Venezuela faces calls for probe after opposition activist dies in custody

Luz Alban places an image of her brother Fernando Alban over his coffin during a ceremony at the National Assembly in Caracas, Venezuela. (Reuters/Marco Bello)

Luz Alban places an image of her brother Fernando Alban over his coffin during a ceremony at the National Assembly in Caracas, Venezuela. (Reuters/Marco Bello)

On Tuesday, Venezuela faced international calls  for a “transparent investigation” into the death in custody of an opposition member who the government said threw himself from a 10th-floor window of the headquarters of the state intelligence services.

Fernando Alban, a 52-year-old Caracas city council member accused of taking part in a failed drone attack on President Nicolas Maduro, was in pretrial detention Monday at the time of his death, which the government presented as a suicide.

READ MORE: Venezuela to try lawmakers for failed Maduro drone attack

Attorney General Tarek Saab said on state television that Alban, who had been arrested on Friday, asked to go to the restroom and threw himself from a window.

The death sparked expressions of concern by the United Nations and the European Union, both of which called for a probe.

The US embassy in Caracas said the death was “suspicious.” In August, the United States condemned alleged arbitrary detentions and forced confessions by the Venezuelan government in its investigation of the drone incident.

The coffin containing Alban’s body was taken to the legislature, where — wrapped in a yellow, blue and red Venezuelan flag — it was placed in the garden and surrounded by politicians and relatives. The mourners included Alban’s elderly parents and sister.

“My father died fighting for democracy and freedom in Venezuela,” his son Fernando wrote on Twitter.

The legislature is the seat of the opposition-majority national assembly but its power has been usurped by a new lawmaking body—the all-powerful Constituent Assembly created by Maduro and composed of his supporters.

Outraged opposition lawmakers nevertheless agreed a resolution recognising the government’s “responsibility” for Alban’s death, and calling on the United Nations and the Organization of American States to designate “independent” experts to investigate.

Alban’s remains were later transferred to a chapel at the Central University of Venezuela, where he graduated as a lawyer.

The Maduro government has “an obligation to ensure (Alban’s) safety, personal integrity and dignity,” a spokeswoman for the UN human rights office in Geneva, Ravina Shamdasani, told reporters.

“We are concerned about news of his death… We do indeed call for a transparent investigation to clarify the circumstances of his death,” she added.

In a statement, the European Union also demanded “a thorough and independent investigation” to clarify the circumstances of Alban’s “tragic death.”

“The EU reiterates its call to the Venezuelan government to release all political prisoners,” added EU spokeswoman Maja Kocijancic.

- ‘Torturing, murdering, regime’ -

The head of the Organization of American States, Luis Almagro, wrote on Twitter that Alban’s death was “the direct responsibility of a torturing and murdering regime.”

Alban’s party, First Justice, blamed the government for the death.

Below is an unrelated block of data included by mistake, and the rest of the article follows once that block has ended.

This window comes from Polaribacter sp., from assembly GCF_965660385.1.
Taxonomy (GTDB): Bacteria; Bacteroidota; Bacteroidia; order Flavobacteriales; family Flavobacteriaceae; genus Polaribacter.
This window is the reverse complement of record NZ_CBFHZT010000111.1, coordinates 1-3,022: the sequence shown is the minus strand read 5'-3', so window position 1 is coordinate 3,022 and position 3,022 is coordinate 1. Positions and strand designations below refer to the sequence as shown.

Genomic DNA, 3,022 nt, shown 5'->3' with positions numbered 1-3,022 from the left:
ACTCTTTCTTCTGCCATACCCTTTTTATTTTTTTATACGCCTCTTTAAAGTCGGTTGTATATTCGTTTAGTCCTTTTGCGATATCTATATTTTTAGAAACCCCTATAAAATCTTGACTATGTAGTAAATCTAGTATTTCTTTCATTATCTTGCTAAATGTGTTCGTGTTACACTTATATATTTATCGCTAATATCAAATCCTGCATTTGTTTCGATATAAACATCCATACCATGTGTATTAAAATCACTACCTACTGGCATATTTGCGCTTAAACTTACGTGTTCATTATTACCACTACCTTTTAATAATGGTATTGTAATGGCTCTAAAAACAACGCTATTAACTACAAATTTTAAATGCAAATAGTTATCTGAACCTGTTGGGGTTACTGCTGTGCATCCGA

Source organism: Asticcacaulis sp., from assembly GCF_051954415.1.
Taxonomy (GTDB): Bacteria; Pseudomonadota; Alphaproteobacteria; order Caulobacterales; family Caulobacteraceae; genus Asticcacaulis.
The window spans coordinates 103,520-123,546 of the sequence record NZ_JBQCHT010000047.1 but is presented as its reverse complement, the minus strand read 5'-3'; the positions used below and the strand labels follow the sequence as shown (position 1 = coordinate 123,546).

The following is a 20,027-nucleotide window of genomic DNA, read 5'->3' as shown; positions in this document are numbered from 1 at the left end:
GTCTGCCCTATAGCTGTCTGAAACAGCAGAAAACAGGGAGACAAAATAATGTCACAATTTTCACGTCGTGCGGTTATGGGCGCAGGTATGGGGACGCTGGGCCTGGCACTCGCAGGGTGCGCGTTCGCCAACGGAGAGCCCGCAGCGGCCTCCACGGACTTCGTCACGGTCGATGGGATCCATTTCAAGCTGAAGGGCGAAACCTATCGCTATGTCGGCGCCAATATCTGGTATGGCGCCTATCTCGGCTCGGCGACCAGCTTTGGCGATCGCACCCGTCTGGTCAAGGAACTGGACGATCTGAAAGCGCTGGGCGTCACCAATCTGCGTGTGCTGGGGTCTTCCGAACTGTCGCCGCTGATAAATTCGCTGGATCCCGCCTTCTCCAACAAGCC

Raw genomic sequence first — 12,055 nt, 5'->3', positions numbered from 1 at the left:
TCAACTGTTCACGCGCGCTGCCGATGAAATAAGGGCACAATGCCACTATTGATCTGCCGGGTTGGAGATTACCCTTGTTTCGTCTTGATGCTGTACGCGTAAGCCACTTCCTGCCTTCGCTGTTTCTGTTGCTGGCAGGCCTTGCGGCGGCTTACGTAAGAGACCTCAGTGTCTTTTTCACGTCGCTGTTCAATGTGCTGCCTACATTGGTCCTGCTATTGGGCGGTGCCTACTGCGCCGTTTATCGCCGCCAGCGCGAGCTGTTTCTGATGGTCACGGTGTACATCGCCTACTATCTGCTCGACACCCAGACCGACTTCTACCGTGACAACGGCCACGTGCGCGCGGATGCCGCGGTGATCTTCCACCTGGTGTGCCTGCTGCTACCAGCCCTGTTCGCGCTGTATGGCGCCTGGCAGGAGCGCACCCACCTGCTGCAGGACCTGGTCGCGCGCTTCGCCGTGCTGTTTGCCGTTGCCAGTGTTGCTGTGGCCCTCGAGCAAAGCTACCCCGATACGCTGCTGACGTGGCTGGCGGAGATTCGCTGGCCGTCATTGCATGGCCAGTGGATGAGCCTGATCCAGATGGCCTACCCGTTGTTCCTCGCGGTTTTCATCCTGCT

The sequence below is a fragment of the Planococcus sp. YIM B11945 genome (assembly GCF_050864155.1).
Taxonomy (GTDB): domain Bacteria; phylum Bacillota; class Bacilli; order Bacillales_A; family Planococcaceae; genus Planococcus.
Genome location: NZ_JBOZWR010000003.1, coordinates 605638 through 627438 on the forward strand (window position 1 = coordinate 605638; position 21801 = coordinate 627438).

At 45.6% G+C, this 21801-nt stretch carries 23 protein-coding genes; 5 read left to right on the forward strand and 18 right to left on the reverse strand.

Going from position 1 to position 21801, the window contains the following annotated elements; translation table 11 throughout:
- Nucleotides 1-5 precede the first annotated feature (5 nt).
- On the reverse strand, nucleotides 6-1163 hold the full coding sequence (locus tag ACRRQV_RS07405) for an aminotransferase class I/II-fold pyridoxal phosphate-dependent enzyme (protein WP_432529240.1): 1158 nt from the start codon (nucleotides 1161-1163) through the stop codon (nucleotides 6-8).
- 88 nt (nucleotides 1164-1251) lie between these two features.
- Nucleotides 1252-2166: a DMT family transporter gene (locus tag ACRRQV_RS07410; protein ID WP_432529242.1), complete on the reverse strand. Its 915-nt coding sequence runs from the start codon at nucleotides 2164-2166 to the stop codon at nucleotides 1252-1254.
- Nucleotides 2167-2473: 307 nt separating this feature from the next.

“We hold Maduro and his regime of torture responsible,” it said in a statement.

Alban was among at least 15 people arrested and charged for alleged participation in the August 4 drone incident which Maduro has portrayed as an assassination attempt.

The Venezuelan president was seen reacting on live television to an off-camera explosion while he addressed a military parade in Caracas.

A second explosion was heard and then the assembled troops were seen breaking formation and scattering in panic.

Maduro said the blasts were from explosives-laden drones sent to assassinate him, though opposition figures accuse Maduro of fabricating the incident to step up repression in his country, which is suffering an economic crisis.

- Opposition in exile -

Maduro has blamed the drone attack on First Justice founder Julio Borges, who now lives in exile in Colombia.

“Murderers!” Borges said on Twitter. The “cruelty of the dictatorship ended the life of Alban.”

The attorney general promised a thorough investigation.

The visiting US chairman of the Senate Foreign Relations Committee, Bob Corker, said on Twitter that the government had a “responsibility to ensure all understand how that could have happened.”

Alban had traveled to New York last week to visit his children and accompanied Borges to the United Nations. He was arrested on his return to Caracas.

Late Monday, dozens of people with candles held a vigil outside the headquarters of the intelligence service, known as the Sebin, to protest the death.

“This is not suicide, this is homicide,” protesters shouted at guards.

Former presidential candidate Henrique Capriles, also a First Justice member, said the Maduro government was responsible.

“Those of us who knew Fernando know that he could NEVER have acted against his life,” he said on Twitter.

The city councilman’s lawyer, Joel Garcia, told reporters it was too soon to confirm whether the case was a suicide.

The Catholic church, an outspoken critic of the government, has also questioned the official version of his death. The Caracas archdiocese said in a statement Alban had been “serene and calm” and planning social work projects for the poor on Sunday before his arrest.

Interior and Justice Minister General Nestor Reverol lamented the death of the politician who, he said, was “involved in destabilizing acts directed from abroad.”

Venezuela accuses its neighbor Colombia of shielding the authors of the alleged assassination attempt.

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